On January 13th the High Command of the German Armed Forces issued new instructions for the prosecution of the air war against Britain by night and day. The attacks still being carried out against the industrial cities of Britain were to be scaled down in favour of an all out night time assault on the most important importing harbours, the approaches to which were also being mined. However, key points of the air armaments and aircraft industry were still to be subjected, whenever possible, to Pirate attacks by single aircraft during daylight hours.

In accordance with these plans Avonmouth was singled out for another large scale attack on the night of January 16th. It was to be centred on the town and northern half of the dock area and its industrial installations. Additionally single aircraft were briefed to attack Parnall Aircraft at Yate and Gloster's at Brockworth. The raiders, all from Luftflotte 3, were drawn from III/KG 26, I/LG 1, I, II and III/KG 27, KGr 100, I, II and III/KG 51, I and II/KG 54, KGr 806, Stab, I, II and III/KG 55.

That night a total of 126 aircraft reported over Avonmouth, and 15 over Bristol between 19.30 and 05.08 hrs, claiming to have dropped 158.2 tonnes of H.E.'s and 54,864 I.B.'s. Both X and Y-Verfahren were in operation although an X-Beam signal failure and winds stronger than forecast made KGr 100's bombing uncertain. Flares were again dropped at the beginning of the attack, and also at 01.45 hrs when a second phase began.

The first formations over the target encountered 8/10ths cloud cover with thick haze which only started to break up after about 23.00 hrs. Shortly after a lone aircraft from III/KG 55 dived down to an altitude of 1200 metres and reported that there was a very large fire in the target area. As a result of the poor visibility at the beginning of the action bombing was mainly by Dead Reckoning and Knickebein. However, by 02.00 hrs the weather had improved sufficiently to allow visual bombing through breaks in the cloud, although by then dense smoke covered the town. Loses were again small with only 8 crewmen being killed in the 2 aircraft which failed to return

Early in the raid numerous I.B's were released over the dock area and a number of fires were started, but with the assistance of military personnel they were speedily extinguished, and damage to vital buildings was confined to small dimensions. A further shower of I.B's fell in the early hours of the 17th, but on this occasion the fires started quickly got out of control, and damage done to docks' property and industrial buildings in the area was considerable.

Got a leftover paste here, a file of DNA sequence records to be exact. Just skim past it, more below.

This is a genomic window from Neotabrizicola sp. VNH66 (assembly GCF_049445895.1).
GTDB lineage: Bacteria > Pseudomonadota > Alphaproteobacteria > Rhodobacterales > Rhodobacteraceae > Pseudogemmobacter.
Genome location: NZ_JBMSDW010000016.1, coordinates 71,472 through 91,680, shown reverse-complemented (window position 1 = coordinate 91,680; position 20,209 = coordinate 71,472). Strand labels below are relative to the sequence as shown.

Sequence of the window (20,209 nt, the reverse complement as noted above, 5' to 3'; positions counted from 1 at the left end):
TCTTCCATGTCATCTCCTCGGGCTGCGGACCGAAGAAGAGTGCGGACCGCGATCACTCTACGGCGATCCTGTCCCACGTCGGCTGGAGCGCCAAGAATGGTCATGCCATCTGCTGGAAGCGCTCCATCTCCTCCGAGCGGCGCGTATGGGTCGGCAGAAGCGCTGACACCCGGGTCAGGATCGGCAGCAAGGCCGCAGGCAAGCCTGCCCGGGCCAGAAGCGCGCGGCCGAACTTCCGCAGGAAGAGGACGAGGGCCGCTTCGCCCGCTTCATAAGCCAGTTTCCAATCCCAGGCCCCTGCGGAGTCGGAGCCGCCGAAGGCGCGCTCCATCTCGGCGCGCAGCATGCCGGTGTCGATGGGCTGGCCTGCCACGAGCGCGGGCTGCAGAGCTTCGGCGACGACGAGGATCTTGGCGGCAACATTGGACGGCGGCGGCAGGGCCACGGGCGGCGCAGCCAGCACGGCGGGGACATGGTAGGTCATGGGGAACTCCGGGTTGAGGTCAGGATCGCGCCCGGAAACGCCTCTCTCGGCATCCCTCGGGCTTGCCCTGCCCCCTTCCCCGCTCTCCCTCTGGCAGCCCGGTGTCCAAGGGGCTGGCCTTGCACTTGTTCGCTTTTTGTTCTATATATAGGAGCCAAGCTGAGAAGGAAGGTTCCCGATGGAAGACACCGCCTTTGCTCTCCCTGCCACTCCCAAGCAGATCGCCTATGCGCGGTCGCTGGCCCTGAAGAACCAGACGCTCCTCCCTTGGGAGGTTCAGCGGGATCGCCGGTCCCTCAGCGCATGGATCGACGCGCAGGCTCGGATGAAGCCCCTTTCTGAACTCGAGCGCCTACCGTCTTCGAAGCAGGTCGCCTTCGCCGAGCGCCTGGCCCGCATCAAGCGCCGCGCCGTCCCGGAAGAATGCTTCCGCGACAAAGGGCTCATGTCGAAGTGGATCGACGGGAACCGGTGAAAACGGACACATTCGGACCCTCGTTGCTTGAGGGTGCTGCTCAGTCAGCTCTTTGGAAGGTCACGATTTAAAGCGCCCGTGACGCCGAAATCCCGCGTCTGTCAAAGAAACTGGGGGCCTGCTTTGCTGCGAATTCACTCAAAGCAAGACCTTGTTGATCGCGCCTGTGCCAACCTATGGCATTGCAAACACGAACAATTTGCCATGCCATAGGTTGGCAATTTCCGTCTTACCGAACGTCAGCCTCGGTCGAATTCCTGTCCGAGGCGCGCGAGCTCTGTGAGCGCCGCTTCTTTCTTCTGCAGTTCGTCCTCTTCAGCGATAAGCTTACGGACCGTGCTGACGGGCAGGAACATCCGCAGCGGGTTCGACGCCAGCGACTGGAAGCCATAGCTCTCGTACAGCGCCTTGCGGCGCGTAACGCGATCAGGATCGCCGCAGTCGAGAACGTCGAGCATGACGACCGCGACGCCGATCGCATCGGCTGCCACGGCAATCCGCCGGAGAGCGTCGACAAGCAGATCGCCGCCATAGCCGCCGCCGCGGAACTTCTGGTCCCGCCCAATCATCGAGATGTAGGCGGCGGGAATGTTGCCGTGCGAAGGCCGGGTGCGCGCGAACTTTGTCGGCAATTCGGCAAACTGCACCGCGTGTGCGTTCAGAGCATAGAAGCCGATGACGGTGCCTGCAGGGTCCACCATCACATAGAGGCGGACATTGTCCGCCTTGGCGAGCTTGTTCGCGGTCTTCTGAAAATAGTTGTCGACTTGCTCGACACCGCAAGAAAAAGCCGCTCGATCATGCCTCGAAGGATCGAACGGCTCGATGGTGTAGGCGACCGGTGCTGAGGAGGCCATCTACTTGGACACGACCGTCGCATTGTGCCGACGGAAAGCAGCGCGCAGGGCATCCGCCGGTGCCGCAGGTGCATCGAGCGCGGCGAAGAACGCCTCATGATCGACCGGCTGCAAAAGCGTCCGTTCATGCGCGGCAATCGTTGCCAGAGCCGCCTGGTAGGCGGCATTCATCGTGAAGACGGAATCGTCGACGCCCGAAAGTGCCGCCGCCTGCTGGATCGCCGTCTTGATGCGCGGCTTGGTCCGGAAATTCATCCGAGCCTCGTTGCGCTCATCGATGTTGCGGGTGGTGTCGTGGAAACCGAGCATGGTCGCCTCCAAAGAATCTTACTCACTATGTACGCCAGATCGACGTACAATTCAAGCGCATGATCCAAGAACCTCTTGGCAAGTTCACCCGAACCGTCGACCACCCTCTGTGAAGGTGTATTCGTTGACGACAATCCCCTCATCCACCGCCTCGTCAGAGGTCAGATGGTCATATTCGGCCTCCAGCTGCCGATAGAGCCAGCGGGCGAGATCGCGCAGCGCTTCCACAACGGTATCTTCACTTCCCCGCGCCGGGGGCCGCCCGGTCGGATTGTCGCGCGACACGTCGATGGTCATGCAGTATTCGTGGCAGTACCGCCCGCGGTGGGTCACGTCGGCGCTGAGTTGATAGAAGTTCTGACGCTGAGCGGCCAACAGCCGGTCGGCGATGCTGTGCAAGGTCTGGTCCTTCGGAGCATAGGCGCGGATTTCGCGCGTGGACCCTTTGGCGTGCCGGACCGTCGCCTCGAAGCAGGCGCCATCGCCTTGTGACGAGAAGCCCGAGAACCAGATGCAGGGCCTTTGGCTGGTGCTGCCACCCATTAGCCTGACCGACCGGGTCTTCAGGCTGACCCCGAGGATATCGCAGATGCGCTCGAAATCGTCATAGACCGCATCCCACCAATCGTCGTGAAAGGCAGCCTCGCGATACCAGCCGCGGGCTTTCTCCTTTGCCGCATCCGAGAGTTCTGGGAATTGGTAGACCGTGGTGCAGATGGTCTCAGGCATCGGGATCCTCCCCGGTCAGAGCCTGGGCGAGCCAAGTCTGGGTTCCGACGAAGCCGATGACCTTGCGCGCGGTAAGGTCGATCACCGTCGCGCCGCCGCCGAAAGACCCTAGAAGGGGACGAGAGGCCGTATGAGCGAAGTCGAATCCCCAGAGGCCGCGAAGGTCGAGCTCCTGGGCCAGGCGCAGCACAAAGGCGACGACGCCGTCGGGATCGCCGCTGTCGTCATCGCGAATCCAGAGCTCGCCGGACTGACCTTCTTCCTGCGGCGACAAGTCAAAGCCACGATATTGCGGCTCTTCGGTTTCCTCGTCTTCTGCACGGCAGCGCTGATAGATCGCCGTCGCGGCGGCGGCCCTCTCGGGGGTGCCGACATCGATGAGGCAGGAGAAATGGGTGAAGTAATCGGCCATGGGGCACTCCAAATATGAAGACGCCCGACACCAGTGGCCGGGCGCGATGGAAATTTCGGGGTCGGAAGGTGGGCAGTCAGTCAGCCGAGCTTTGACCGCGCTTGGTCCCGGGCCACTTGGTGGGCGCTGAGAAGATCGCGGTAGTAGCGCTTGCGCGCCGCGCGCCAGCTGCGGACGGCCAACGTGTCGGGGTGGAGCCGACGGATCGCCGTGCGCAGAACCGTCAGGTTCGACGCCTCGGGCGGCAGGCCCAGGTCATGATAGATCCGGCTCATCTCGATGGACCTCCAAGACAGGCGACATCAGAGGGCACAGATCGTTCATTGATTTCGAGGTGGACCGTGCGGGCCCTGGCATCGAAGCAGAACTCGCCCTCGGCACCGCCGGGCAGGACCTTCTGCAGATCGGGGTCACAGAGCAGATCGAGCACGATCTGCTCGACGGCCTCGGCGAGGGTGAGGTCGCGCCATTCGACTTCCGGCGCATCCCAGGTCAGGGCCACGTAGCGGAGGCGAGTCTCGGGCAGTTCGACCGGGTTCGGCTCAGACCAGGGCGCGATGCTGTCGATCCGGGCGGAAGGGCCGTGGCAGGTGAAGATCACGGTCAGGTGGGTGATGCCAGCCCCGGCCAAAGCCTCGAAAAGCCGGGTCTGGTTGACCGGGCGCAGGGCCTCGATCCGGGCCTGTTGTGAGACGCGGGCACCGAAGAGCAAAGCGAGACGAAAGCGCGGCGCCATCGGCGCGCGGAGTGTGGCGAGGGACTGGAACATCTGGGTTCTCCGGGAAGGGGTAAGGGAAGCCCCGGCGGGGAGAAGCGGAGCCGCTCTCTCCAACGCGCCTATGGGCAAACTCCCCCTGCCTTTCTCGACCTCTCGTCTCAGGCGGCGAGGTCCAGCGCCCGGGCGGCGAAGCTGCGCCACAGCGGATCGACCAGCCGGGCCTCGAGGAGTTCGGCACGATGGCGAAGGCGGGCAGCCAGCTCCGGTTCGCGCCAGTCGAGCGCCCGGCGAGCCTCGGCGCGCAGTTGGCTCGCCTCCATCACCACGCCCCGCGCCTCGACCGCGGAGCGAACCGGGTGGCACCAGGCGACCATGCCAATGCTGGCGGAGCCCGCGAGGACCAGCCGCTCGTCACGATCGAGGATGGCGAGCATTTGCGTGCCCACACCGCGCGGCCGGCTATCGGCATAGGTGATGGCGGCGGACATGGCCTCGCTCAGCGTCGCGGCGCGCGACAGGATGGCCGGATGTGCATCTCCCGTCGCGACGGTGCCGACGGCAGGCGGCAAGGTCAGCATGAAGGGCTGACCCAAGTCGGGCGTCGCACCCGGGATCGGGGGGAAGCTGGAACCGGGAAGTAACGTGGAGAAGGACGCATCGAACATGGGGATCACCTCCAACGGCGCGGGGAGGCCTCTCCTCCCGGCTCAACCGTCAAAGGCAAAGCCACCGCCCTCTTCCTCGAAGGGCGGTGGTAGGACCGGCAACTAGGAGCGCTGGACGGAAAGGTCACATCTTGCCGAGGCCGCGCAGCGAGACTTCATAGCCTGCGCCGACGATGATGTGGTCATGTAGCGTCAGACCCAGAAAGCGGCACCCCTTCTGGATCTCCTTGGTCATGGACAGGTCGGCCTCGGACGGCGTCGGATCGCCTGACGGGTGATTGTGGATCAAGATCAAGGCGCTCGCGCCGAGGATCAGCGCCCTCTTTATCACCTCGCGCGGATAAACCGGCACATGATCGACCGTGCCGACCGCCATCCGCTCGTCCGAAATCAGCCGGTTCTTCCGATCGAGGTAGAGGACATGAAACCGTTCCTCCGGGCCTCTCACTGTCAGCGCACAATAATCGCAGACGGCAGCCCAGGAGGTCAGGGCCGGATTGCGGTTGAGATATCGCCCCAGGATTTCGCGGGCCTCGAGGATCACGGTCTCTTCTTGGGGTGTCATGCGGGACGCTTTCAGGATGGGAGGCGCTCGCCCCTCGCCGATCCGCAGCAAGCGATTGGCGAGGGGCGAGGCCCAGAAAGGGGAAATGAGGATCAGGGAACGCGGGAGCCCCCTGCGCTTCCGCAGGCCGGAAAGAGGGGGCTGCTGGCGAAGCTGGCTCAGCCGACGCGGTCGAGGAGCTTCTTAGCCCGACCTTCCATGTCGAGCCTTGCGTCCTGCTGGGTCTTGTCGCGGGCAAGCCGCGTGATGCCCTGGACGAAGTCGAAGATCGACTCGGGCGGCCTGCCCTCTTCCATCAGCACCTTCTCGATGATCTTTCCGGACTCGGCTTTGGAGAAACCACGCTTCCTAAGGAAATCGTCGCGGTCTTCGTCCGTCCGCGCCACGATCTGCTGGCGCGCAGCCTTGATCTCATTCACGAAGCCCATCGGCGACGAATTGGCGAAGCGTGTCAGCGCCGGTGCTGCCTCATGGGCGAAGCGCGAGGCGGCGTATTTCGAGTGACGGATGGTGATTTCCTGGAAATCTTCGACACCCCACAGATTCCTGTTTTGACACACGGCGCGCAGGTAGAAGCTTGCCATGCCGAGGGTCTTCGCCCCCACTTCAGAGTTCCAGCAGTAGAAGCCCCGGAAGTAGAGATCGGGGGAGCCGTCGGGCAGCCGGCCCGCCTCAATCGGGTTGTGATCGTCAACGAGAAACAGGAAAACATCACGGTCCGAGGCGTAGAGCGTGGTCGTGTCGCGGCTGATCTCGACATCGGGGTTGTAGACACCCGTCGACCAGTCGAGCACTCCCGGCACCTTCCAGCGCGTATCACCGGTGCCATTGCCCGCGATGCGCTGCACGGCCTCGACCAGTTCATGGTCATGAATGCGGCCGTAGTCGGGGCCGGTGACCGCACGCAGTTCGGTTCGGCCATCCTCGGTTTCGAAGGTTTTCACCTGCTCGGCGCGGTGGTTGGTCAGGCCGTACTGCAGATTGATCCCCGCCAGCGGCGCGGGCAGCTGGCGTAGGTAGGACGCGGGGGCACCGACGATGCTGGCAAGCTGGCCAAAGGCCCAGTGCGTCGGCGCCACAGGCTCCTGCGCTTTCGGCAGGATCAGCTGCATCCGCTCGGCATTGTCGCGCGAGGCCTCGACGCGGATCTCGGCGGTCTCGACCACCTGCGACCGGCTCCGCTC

Unknown to the Luftwaffe they had infact succeeded in causing such serious damage at Avonmouth that January 17th was the only day during the entire war, that, due to enemy action, the Docks were prevented from working normally. Casualties were, however, mercifully smaller than in previous large scale attacks, with only 18 killed and 109 injured in the whole of the Bristol area.

Impossible weather for much of February, with many of the grass airfields on the continent waterlogged, severely hampered Luftwaffe offensive operations and for the first time in many months no major attacks were carried out. The poor weather did, however, permit a number of Pirate raids on aircraft manufacturing plants to be undertaken by low flying aircraft taking advantage of the overcast conditions.

These sorties became a feature of operations towards the end of the month, and on the 22nd an He 111 of II/KG 27 attempted a raid on the Parnall Aircraft factory at Yate. It successfully penetrated the defences as far as the Severn Estuary, but as it neared Avonmouth, in drizzle beneath the low scud, it was hit by AA gunfire and crashing on the mud at Portbury became the second victim of Bristol's Heavy Anti-Aircraft guns.

II/KG 27, however, returned and on the afternoon of February 27th when a particularly successful raid was made on the Parnall plant, by a single He 111 commanded by Oblt. Hermann Lohmann. Weather conditions again favoured Pirate operations with much low cloud and occasional rain and drizzle in the target area. The attack was carried out at 14.36 hrs, from a height of only 30 metres, with seven 250 kg H.E.'s some fitted with delayed action fuzes. Lohmann later reported that he had come in from from the north, with the bombs being distributed over the whole length of the target. Five hits were observed on a workshop and an explosion was seen in the northern part of the target area.